When an inmate first comes into the prison system, the demeanor of correctional officials generally gives him an indication of what prison is going to be like. Rarely is that demeanor upbeat or positive.
Correctional Officer E. Plagman is one of those rare people with a different outlook. His is the voice North Block inmates hear over its PA system on many mornings.
Plagman’s last day at San Quentin State Prison was Nov. 4. He is scheduled to transfer to Old Folsom State Prison.
“We are going to be sorry to lose him. He is definitely going to be an asset at Folsom,” Correctional Sgt. O. Nollette said. “His move to Old Folsom is a step in the right direction.”
Plagman replied, “Since arriving at the San Quentin, where I was first assigned to Badger section back in 2000, I’ve learned and grown so much under the watchful eyes of my mentor Sergeant Nollette.”
The key to being a good officer, he said, is being able to use good communication skills rather than being confrontational.
“I am willing to talk to somebody without judging a book by the cover,” Plagman said. “My word is my bond. I’m an honest person. I’m more willing to work with people and give everyone respect,” he added, “There is that line where I can help people but I can’t go beyond that.
“I feel like I could walk down the tier and do my job professionally,” Plagman said. “That’s because of the respect that goes both ways,” he added, “But, I do know this is prison.”
There have been times where he witnessed violence. His worst day as an officer occurred in 2005. Approximately 250 men rioted in Dining Hall Four as he looked on with his partner.
“We watched these inmates throw trays, kick other inmates, run around swinging at anything and everything that got in their way,” he said. “That experience was a real eye opener. I didn’t get hurt, but it was scary.”
Plagman talked about better days, too.
“My most memorable experience came when I graduated from the academy,” he said. “I knew this life experience would make me a better person at home for my family.”
When asked about the difference between the mainline and the reception center at San Quentin, Plagman said, “I feel like on the mainline, there is progress. When I work with inmates from the mainline, they are respectful. They have goals. It’s easier to do my job. It’s harder to talk to young guys. They haven’t learned the value of respect yet. However, with time and education, I’m sure they will eventually mature.”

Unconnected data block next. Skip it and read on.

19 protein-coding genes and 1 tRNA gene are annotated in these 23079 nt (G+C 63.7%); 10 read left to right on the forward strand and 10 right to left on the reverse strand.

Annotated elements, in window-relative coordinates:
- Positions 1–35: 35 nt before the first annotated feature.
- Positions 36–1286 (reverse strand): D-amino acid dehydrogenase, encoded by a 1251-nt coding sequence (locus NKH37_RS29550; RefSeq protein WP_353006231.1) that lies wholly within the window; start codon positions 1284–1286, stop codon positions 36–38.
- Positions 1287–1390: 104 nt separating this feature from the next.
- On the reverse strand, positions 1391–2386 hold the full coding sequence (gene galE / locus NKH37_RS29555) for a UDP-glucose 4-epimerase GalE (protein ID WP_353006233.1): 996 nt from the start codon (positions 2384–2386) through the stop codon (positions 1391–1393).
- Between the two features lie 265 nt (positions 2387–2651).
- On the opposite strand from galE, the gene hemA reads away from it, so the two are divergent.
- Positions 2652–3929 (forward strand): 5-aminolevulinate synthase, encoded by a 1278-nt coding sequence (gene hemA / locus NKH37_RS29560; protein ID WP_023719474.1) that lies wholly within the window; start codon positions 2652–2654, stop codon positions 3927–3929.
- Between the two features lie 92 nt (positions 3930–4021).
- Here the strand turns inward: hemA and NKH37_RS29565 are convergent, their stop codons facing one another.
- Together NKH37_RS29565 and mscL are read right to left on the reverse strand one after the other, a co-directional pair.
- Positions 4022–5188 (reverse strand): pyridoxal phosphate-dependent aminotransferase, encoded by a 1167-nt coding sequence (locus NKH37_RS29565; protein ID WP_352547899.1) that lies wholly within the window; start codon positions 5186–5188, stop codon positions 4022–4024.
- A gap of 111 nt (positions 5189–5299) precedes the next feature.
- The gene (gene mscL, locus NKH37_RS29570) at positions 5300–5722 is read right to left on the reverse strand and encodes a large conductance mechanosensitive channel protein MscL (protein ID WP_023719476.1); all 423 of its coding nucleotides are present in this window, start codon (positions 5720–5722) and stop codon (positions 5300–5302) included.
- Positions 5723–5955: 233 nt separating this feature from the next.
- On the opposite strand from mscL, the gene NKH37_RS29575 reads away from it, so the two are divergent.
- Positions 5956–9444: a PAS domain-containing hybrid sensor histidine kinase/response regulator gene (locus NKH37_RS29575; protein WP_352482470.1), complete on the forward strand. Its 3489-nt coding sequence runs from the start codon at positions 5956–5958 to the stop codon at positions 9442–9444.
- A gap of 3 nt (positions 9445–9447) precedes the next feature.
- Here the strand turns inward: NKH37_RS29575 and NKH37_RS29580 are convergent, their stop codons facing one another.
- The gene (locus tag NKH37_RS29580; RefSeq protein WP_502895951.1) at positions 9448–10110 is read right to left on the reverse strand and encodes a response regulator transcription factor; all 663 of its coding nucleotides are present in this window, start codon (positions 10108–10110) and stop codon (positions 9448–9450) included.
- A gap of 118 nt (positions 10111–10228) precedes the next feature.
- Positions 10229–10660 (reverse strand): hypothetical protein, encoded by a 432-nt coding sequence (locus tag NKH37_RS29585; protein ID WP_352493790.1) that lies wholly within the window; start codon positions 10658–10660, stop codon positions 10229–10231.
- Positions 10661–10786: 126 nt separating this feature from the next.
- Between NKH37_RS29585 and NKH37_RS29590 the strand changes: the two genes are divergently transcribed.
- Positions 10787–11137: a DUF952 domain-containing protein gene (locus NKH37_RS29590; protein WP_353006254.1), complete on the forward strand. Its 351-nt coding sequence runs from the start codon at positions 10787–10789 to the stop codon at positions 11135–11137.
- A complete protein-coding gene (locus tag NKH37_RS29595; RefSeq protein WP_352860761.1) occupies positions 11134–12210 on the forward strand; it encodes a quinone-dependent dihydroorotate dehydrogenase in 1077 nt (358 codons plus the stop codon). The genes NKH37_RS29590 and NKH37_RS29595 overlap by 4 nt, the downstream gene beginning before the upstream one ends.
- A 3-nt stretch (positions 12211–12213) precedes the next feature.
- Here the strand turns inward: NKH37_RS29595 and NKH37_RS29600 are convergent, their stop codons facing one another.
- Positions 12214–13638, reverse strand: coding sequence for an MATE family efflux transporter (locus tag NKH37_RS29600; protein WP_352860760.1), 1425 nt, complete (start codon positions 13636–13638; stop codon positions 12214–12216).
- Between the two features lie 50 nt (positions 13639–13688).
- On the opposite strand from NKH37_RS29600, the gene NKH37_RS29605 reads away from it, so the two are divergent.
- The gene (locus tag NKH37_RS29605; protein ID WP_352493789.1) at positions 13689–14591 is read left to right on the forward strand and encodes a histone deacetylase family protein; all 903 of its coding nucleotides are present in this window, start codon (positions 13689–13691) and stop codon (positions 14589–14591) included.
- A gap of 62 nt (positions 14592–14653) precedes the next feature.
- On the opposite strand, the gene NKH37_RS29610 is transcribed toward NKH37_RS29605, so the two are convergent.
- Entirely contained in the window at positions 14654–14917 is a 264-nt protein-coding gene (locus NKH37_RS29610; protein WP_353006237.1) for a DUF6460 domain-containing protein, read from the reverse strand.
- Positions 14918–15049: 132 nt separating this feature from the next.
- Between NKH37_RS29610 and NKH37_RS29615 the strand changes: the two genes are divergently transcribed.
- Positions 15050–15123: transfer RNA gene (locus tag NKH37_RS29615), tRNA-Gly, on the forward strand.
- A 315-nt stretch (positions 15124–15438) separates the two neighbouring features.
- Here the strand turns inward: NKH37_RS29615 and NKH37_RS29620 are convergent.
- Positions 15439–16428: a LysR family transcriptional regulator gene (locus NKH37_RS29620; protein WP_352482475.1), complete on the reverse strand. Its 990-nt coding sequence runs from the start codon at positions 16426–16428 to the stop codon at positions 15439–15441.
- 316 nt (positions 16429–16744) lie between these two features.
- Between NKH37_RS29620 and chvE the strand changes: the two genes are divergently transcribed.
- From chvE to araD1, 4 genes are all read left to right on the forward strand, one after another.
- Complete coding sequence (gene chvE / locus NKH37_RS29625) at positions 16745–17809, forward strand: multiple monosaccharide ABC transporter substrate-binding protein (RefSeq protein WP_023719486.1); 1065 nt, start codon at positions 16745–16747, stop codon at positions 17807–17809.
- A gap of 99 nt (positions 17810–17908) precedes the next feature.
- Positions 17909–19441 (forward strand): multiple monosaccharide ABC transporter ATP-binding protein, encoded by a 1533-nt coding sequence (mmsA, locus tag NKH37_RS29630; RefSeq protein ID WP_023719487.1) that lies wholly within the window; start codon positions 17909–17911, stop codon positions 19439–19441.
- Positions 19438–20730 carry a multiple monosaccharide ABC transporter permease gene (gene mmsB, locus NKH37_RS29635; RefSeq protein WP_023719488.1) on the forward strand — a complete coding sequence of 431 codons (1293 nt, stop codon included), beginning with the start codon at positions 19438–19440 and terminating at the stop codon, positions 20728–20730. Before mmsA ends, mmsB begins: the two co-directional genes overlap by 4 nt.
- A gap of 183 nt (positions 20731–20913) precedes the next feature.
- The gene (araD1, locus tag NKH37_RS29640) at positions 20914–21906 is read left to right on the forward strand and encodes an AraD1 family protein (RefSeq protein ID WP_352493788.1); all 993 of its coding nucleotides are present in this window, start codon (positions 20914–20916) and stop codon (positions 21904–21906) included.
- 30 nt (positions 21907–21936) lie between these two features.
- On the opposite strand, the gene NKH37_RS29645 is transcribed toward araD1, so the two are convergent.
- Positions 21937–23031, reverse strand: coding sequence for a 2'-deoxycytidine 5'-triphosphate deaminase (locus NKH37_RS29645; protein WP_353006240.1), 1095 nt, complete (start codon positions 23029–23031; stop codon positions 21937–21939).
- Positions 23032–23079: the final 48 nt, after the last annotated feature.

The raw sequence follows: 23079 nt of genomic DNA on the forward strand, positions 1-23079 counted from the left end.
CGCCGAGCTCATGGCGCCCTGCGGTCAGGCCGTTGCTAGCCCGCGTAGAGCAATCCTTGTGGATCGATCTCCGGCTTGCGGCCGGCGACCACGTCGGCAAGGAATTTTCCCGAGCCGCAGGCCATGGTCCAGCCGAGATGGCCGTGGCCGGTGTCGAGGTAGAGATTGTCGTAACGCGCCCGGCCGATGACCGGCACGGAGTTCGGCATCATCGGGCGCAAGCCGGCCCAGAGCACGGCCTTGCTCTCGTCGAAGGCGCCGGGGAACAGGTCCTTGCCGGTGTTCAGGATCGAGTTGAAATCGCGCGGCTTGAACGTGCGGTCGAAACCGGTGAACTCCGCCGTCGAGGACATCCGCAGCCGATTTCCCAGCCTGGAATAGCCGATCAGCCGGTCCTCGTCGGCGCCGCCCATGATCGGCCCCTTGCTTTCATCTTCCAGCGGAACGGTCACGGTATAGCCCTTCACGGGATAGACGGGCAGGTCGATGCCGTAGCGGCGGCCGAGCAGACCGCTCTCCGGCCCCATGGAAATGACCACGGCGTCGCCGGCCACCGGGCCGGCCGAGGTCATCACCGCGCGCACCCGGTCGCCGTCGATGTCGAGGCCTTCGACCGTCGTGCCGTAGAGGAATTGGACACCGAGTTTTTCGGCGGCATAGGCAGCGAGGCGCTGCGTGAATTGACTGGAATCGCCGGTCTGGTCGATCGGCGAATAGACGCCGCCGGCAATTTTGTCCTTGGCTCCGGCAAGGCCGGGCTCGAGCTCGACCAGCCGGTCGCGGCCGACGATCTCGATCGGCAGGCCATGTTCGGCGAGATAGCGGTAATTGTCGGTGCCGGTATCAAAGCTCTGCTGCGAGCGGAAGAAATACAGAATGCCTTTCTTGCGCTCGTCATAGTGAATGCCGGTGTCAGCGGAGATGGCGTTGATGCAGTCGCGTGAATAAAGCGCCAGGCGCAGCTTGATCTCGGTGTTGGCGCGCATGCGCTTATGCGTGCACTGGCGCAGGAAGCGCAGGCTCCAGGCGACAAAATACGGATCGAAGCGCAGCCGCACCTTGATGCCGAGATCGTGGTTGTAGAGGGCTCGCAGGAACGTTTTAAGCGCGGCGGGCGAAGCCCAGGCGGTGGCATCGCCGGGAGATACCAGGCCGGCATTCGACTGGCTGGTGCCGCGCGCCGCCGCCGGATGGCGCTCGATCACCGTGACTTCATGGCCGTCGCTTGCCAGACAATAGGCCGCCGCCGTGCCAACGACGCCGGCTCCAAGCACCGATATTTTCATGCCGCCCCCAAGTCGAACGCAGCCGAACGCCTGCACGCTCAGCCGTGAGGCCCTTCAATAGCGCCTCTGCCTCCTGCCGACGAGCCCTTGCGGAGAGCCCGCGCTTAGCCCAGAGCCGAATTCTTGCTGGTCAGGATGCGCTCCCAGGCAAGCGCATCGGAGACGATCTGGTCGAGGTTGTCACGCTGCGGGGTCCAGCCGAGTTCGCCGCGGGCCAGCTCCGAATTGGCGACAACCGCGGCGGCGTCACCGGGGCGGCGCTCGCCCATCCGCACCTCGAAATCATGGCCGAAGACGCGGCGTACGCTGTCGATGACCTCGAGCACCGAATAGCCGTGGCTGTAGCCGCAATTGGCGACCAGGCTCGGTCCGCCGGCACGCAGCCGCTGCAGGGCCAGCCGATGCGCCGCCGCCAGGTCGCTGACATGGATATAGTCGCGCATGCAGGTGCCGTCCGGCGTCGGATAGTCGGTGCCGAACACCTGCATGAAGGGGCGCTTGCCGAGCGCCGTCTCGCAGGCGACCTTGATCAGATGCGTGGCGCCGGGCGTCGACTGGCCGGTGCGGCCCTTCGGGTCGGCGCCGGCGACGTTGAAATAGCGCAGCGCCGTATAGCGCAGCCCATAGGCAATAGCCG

Plagman said he sees the importance of offering programs to inmates or at least making them available.
|“I am willing to talk to somebody without judging a book”|
“Reception inmates aren’t offered enough programs to help them get their heads straight,” he said. “It would be helpful to provide books to help educate them. We shouldn’t give up on them. This will make it safer for everyone involved. Rehabilitation works, that’s my belief. I’ve seen it with my own eyes.”
When asked about the Death Penalty, Plagman replied, “I believe in capital punishment. If the law states that you are convicted of a crime, my personal feelings are that the consequences are based on the crime. The law is the law.”
He further elaborates:
“Richard Allan Davis’ crime brought the Three Strikes law, which increased the prison population. A lot of people were punished for petty crimes and given long sentences. It’s my belief when someone commits a heinous crime, that individual should pay for what he did, not the rest of the population. I believe Three Strikes works if you punish the most violent, not the drug addict who steals to support his habit. I believe balance needs to be in play.”
Summing up his time at San Quentin, Plagman said, “My experience at San Quentin is a hit and a miss. I’ve seen good things. I’ve seen staff have babies, grow their families; I’ve seen inmates turn their life around. I’ve seen the other side; officers throw their careers away, and I’ve seen inmates continually do wrong. It’s a reminder to go down the right path. Watching people change helped me change for the better.”
“The one thing I can say is that I made friends, and I appreciate the people around me with integrity. I also appreciate the people who had experience and were able to give me advice, like Sergeant Nollette, who guided me through my roughest patches. I really appreciate the fact that there were times when I was able to help him through his hard times.”
“I am excited to work in another historic prison to further my adventure and knowledge in this career quest,” said Plagman. “It’s important that I take these experiences learned here and trade them with other staff members and inmates.”
Rahsaan Thomas contributed to this story